"I wonder about the trees. / Why do we wish to bear / Forever the noise of these / More than another noise / So close to our dwelling place?" — Robert Frost, "The Sound of Trees"

                        Comment


                        • #13
                          The bill seems reasonable to me.

                          Wait, let me take a look at firstfloor's objections.

                          ...

                          Nah, the bill still seems reasonable to me.
                          Middle-of-the-road swing voter. Feel free to sway my opinion.

                          Comment


                          • #14
                            Wasn't this a non-debate thread?

                            "He is no fool who gives what he cannot keep to gain that which he cannot lose." - Jim Elliot


                            "Forgiveness is the way of love." Gary Chapman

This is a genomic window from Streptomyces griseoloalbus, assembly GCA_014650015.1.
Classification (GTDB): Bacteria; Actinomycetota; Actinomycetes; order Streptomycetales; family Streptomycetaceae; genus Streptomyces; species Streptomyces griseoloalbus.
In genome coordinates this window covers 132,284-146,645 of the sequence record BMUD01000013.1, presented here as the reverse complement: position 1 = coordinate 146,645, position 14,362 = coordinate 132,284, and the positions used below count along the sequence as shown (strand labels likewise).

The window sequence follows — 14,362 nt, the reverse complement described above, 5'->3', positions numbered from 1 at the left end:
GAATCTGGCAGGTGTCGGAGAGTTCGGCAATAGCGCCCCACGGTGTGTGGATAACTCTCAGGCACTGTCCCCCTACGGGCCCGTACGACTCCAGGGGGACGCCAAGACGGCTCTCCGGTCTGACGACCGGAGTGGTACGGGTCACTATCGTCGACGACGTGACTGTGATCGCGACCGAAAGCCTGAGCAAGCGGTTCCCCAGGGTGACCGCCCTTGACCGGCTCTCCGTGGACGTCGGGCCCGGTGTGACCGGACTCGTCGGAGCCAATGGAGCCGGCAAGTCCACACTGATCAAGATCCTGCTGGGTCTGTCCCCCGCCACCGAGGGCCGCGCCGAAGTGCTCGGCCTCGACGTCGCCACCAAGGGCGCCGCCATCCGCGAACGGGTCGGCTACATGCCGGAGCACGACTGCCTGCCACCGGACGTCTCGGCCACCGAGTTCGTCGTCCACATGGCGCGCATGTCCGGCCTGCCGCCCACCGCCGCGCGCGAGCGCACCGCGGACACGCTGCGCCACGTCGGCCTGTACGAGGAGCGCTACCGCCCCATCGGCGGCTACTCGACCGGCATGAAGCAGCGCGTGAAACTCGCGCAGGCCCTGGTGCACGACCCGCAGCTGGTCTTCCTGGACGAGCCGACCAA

My Personal Blog

                            My Novella blog (Current Novella Begins on 7/25/14)

                            Comment


                            • #15
                              Originally posted by Teallaura View Post
                              Wasn't this a non-debate thread?
                              I think the original thread, posted in a specific "faith and prayer" section, was non-debate.
                              "I wonder about the trees. / Why do we wish to bear / Forever the noise of these / More than another noise / So close to our dwelling place?" — Robert Frost, "The Sound of Trees"

                              Comment